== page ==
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Proposal to Shake Down Protozoans Wins Top
Award By Rosalie Marion Bliss
November 14, 2002
Service scientist Benjamin M. Rosenthal has won the agency's T.W. Edminster
Research Associate Award for the top-ranked proposal for the ARS 2003
Postdoctoral Research Associate Program.
Rosenthal and colleagues at the ARS
Epidemiology and Systematics Laboratory in Beltsville, Md., have been
working to discern how similar parasitic species are related to one another and
how to tell them apart. These parasites include Neospora, Hammondia,
Besnoitia and Sarcocystis, which form cysts in the muscles of
certain animals, wildlife and even people.
Rosenthal proposed to compare how genetically variable these
parasite species are to Toxoplasma gondii, a parasite threatening the
health of pregnant women and immuno-compromised persons. The work will help
define the risk to human health posed by such related parasites.
ARS, the chief scientific research agency of the
U.S. Department of Agriculture, allocated $4
million to fund 50 projects, which were selected from 434 proposals submitted.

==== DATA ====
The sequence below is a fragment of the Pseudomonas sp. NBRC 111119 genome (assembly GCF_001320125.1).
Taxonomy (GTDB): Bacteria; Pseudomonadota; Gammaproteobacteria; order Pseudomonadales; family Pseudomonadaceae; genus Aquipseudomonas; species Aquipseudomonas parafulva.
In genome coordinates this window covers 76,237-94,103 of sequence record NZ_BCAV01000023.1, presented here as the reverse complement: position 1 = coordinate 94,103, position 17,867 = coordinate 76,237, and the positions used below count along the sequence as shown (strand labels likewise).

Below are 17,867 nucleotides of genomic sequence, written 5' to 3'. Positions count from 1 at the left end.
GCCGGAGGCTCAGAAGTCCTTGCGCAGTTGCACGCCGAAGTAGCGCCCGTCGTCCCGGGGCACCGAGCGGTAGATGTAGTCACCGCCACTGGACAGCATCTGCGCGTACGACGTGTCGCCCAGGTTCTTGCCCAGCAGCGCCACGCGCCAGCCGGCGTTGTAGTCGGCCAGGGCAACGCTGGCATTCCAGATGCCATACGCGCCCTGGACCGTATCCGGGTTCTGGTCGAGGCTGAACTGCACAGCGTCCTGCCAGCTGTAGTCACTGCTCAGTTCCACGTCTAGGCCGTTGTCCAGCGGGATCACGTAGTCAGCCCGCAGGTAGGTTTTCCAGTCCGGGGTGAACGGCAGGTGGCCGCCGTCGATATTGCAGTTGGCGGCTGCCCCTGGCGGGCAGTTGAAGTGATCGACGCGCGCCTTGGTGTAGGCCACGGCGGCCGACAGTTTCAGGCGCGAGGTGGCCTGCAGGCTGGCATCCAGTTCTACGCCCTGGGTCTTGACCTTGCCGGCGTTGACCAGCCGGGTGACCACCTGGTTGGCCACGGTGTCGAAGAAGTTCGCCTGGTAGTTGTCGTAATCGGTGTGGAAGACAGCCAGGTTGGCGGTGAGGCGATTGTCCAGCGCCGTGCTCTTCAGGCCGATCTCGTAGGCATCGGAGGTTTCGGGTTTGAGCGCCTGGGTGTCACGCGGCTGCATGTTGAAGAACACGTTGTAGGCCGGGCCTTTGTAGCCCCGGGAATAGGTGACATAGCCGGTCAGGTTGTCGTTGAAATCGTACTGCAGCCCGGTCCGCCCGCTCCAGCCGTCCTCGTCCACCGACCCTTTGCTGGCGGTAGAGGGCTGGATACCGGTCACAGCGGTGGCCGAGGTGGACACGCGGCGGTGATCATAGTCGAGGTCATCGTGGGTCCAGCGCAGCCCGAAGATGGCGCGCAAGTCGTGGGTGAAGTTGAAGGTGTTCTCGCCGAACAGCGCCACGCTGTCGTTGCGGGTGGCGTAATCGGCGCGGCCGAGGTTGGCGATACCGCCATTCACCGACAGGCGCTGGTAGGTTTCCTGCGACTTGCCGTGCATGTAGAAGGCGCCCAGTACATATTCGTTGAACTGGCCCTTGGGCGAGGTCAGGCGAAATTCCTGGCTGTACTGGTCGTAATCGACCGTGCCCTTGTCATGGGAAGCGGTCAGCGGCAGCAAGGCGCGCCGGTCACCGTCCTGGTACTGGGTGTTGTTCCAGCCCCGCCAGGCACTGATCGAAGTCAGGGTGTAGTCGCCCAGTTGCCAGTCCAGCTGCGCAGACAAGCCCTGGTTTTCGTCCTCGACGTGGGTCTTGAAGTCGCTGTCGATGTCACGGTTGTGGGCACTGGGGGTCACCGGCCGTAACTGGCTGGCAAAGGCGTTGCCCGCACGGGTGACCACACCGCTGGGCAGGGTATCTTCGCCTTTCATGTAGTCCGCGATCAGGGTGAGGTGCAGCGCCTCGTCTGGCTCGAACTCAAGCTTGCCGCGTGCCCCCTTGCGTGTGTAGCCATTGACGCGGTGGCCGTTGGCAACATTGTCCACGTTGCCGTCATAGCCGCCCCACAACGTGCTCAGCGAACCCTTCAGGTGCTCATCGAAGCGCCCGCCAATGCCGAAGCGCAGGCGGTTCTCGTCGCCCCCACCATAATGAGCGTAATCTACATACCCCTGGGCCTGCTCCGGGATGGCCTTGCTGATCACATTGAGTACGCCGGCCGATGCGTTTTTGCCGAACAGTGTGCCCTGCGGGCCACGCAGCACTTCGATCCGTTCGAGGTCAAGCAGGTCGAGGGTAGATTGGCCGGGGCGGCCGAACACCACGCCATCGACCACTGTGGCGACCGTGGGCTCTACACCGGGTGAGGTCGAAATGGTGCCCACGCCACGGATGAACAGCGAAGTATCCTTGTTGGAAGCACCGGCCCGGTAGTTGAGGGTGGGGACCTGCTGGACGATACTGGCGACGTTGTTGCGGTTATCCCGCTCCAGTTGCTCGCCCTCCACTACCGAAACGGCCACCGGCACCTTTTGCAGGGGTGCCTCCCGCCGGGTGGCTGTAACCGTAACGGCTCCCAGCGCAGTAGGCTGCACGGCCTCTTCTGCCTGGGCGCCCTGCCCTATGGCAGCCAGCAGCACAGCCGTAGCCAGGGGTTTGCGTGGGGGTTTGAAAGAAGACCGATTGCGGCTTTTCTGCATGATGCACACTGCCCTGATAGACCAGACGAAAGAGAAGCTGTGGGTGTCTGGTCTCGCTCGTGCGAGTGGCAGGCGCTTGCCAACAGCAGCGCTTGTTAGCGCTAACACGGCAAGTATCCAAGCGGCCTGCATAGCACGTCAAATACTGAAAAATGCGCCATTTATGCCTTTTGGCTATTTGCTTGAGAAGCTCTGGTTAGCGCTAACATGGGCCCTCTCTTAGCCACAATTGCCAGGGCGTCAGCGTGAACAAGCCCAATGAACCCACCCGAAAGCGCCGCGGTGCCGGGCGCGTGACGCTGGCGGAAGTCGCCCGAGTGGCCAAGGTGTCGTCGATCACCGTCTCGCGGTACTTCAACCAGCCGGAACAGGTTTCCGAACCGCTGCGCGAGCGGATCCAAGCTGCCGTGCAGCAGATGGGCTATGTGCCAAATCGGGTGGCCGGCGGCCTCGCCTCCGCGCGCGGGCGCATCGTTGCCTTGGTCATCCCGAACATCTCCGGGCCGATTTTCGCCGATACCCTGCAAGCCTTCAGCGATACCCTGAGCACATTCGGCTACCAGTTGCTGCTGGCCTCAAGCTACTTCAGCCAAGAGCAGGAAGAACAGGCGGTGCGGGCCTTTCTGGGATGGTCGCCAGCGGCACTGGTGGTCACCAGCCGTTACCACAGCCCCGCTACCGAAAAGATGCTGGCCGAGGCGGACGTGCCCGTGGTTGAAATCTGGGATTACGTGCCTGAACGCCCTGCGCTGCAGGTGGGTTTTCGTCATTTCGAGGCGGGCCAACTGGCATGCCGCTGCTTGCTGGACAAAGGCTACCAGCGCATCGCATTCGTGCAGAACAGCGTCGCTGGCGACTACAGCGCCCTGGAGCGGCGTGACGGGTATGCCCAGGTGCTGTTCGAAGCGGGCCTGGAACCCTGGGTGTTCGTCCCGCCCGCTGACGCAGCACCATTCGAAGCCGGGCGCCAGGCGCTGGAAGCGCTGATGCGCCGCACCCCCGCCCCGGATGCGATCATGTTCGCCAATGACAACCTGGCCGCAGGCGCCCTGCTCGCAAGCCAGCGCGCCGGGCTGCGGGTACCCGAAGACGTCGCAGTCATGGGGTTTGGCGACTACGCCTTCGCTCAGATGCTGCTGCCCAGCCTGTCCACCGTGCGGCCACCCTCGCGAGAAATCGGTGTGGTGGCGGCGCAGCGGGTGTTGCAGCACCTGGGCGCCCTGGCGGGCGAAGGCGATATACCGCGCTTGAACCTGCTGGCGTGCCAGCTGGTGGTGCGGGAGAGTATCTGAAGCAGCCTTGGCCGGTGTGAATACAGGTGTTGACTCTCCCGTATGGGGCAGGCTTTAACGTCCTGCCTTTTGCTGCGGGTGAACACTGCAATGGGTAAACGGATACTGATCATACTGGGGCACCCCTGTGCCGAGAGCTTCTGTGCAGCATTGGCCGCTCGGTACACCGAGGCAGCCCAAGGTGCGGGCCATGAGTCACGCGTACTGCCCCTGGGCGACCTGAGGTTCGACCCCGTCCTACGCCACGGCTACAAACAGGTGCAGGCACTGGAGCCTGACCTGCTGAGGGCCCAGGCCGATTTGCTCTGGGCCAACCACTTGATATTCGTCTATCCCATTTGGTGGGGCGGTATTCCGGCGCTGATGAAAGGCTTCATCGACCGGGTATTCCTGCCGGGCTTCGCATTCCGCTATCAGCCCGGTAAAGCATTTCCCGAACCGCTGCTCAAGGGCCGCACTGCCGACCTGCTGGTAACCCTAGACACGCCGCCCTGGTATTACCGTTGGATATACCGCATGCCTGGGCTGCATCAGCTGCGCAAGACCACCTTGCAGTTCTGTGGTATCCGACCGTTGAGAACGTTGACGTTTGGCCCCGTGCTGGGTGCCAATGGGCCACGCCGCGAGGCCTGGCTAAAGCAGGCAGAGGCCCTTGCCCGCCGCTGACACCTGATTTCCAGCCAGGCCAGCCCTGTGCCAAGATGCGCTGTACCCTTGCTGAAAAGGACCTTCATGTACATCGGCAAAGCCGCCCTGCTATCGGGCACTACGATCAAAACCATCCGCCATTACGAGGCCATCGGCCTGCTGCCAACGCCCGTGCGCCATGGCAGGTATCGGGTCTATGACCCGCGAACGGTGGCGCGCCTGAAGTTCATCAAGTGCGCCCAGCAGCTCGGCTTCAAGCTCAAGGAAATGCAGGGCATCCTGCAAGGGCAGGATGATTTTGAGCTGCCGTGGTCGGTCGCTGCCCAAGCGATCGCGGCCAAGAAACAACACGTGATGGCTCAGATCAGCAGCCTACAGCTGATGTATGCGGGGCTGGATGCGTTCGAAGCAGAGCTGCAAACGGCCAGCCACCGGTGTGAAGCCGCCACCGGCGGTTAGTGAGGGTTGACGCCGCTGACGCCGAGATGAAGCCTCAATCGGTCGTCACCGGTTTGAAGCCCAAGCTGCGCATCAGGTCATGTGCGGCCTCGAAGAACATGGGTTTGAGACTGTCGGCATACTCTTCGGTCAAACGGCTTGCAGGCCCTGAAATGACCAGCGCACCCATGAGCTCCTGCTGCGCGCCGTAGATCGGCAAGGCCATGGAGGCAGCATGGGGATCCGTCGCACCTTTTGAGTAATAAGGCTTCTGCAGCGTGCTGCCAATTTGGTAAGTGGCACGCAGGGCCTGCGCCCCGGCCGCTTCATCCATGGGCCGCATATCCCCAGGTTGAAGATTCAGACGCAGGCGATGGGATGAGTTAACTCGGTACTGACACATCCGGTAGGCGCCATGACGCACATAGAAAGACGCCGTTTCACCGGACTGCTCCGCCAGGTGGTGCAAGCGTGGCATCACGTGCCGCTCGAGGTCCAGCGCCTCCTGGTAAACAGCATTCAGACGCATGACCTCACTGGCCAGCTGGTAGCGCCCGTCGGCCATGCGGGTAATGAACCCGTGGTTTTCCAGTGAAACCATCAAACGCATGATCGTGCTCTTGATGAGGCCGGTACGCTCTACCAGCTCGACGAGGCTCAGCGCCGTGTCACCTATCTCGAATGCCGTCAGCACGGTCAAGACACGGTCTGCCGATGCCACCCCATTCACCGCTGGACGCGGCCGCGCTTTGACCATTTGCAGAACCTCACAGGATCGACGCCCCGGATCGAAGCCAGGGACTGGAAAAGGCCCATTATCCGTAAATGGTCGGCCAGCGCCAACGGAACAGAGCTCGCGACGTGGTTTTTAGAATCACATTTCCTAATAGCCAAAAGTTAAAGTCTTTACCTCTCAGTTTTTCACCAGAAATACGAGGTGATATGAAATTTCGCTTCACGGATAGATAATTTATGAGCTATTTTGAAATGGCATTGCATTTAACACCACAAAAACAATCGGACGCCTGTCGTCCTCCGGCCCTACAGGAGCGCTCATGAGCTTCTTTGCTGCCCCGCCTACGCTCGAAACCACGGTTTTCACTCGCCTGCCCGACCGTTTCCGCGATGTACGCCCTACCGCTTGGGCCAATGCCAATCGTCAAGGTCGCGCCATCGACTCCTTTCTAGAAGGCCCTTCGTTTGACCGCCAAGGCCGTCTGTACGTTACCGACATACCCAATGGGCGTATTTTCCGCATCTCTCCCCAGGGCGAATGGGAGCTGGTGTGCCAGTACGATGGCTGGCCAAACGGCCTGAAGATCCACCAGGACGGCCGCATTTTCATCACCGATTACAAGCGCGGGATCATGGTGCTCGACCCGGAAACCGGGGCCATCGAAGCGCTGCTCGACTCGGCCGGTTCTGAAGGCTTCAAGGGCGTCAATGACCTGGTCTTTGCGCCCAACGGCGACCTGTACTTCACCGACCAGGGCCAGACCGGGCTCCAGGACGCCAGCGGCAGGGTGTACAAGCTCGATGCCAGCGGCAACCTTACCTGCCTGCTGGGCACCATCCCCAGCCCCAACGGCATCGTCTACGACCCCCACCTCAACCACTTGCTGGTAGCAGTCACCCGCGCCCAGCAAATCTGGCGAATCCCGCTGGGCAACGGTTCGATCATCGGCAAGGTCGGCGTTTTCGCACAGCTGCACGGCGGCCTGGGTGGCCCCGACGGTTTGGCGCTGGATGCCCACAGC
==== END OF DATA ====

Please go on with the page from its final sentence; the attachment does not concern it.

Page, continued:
Each ARS project scientist awarded will recruit a qualified postdoctoral
research associate for two years to help solve agricultural problems critical
to the national agenda. Other winning proposals include:
- Development of an economical method to measure the
bioavailability of elemental iron powders used in food fortification. Low iron
is the nutritional deficiency most common worldwide. The development could
serve as a basis for formulating policies for iron fortification of staple
- Identification of regions in the tropical maize genome that
control the plant's response to day length. The research could support breeding
that adapts tropical maize to temperate conditions, which would broaden U.S.
corn breeders' genetic base.
- Development of methods to bio-convert low-value, surplus
fats, oils and byproducts from agricultural processing and animal rendering
into commercial products. Such biosurfactants form the basis of detergents,
industrial cleaners and cosmetic creams.